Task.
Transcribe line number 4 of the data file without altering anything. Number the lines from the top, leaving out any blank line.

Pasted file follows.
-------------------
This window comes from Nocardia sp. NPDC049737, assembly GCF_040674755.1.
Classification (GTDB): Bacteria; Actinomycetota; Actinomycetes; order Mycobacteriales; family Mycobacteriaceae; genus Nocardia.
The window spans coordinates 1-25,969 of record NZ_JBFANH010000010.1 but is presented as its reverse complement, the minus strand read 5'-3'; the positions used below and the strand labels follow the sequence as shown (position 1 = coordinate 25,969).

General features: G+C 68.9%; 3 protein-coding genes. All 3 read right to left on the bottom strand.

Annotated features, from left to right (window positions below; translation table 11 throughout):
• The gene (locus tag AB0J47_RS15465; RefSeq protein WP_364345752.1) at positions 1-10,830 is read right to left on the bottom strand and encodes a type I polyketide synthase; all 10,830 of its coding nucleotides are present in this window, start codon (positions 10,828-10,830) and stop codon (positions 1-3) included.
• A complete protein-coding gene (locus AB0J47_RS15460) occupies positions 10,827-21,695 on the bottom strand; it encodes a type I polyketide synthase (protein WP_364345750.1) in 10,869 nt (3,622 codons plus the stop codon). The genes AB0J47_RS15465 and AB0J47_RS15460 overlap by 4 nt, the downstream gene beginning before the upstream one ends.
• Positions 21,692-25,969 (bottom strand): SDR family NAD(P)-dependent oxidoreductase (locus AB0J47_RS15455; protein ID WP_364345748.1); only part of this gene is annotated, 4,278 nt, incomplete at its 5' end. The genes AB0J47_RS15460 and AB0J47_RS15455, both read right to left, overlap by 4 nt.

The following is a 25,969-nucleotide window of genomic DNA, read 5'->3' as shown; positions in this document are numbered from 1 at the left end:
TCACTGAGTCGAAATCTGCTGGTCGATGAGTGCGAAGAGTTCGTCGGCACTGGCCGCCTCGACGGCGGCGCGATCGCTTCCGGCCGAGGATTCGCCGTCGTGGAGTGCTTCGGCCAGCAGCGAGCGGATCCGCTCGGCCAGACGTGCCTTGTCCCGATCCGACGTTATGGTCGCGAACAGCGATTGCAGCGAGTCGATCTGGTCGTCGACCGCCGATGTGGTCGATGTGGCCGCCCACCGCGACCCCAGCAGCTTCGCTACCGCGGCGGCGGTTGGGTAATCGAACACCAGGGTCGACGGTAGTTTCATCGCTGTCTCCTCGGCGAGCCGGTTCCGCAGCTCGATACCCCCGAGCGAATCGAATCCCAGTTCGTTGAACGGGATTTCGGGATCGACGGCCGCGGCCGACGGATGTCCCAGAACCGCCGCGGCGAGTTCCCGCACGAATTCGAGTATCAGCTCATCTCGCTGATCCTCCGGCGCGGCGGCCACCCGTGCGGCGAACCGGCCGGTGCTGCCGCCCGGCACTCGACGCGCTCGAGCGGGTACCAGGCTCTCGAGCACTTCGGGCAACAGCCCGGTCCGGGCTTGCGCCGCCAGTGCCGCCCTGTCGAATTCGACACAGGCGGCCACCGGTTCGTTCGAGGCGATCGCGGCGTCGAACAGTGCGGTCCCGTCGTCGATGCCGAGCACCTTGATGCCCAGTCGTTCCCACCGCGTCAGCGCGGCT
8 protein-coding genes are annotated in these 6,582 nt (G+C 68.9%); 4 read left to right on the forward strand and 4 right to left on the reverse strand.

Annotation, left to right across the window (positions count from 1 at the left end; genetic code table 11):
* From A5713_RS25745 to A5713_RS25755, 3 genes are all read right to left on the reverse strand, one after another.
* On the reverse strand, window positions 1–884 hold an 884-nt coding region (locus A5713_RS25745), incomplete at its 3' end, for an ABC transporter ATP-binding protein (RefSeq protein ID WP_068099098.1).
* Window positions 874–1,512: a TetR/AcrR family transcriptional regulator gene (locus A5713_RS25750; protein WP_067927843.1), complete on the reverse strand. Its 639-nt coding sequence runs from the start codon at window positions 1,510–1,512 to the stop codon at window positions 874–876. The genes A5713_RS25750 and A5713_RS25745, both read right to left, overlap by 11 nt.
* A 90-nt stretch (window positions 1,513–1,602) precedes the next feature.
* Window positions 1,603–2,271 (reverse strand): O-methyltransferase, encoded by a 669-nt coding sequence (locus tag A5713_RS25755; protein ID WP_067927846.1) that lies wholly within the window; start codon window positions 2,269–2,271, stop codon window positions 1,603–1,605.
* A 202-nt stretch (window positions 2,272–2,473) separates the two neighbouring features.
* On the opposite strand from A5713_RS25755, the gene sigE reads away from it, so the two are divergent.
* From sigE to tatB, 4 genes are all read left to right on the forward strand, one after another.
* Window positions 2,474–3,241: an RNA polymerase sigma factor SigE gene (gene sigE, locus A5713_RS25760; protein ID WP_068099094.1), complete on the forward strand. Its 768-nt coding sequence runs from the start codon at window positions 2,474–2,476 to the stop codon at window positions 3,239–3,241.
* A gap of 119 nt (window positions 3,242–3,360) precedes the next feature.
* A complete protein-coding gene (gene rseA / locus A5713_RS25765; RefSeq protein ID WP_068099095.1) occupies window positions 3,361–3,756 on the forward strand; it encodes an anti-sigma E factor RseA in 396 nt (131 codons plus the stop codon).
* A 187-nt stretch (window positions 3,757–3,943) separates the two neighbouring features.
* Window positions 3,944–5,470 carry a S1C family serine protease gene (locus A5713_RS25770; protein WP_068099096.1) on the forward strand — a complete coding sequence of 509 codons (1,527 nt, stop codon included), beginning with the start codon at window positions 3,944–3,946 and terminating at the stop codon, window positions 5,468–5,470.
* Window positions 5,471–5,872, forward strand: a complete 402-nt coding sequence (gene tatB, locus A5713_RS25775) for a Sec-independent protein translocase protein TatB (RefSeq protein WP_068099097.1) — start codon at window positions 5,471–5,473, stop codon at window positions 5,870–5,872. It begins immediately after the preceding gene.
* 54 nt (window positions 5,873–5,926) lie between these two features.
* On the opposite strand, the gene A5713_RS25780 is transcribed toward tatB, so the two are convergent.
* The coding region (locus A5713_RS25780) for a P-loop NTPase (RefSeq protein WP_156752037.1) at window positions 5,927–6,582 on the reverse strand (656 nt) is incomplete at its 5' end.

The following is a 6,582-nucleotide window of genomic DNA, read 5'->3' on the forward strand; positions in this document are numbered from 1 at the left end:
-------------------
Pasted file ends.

General features: G+C 68.9%; 3 protein-coding genes. All 3 read right to left on the bottom strand.